He can’t figure out why, at this moment, he feels that last night would have changed anything. There was supposed to be an asteroid. There was supposed to be a plague. There was supposed to be meaning. The red box of cigarettes gave him some meaning.
As he stood the blood fell from his head and he couldn’t see for a moment. He thought he was being transported to another planet. At 11:30 the world doesn’t look different. It is the most meaningless time of the day. As he regained his sight he saw the blank wall in front of him. Wild thoughts of spitting against it, of smearing blood. The Matisse print would have to stay. That would say something.
He grabbed his key and his water bottle and his lighter and his cigarettes and snuck out of his own bedroom. The hallway was still dark. The stairs cold. He almost tripped while shutting his eyes to avoid the bathroom mirror. This is my day, and this is how it starts.
The air was fresh as the fog rolled over the cars in front of him. A steady friend. He feels like fog, driving people inside, away, away from itself. His lighter didn’t work and for a few seconds that task occupied his mind. Exhaling, that was his first sigh of the day; it felt like his first breath. He sat with his hood on and watched the smiling walk by. They rarely say hi and are more often scared. Let them be.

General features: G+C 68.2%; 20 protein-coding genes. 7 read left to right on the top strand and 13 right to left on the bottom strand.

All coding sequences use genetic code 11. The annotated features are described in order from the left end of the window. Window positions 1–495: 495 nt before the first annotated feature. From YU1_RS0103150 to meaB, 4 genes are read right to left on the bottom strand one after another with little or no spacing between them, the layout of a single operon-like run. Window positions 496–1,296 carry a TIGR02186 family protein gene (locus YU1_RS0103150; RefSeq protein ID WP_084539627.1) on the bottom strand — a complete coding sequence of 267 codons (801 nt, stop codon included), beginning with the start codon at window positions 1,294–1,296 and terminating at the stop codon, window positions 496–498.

He heard the electric bus roll through the stop sign and thought about the times he ran to catch it. It was more important than life at that moment. He knows it is going to happen. He steps off his stoop and lurches forward. He starts his sprint, holding his bag. This is why he likes sneakers. The bus doesn’t have to stop. At that point he gets angry at himself when he misses the bus. Not because he failed, because he cared so damn much at the time. A bus passes by dozens of times a day, I never notice.
He had wanted a cigarette and now that that was over, he didn’t want to go back inside. He thought about walking around with his slippers on. He thought about taking the bus without a wallet, without money, he smelled too clean to get away with that. As he gripped the bridge of he nose, knowing damn well that physically it doesn’t do anything for him, he smiled. He had nothing to smile about. He found everything funny. The night before was melting and with it the unrealized ambition.
He was a man coming to terms with his ununiqueness. The face he saw this time in the mirror was defiantly his. It made him angry. It usually makes him angry. Not for what he sees but the fact he will never see himself. Not as others, not even as himself. I don’t know me.
He sees things, he makes thoughts but he will never see who he is. He won’t know if the shirt he is wearing fits or not. He will never see if the double chin he perceives is real. He has seen photographs but it was never the moment. It was through a filter. It was through light reflecting caught by a camera. The anger mounts, it fills his fingertips. He makes an impotent fist.
Back in his room he rips open the blinds. He looks at the bed, his TV, his books. He looks at his hands and there is some relief. I can see you. He is a student now. He wants documents, essays, he wants experiments. All of them on his hands. Then he shoots his slippers off to look at his feet. He brings his foot up to his face.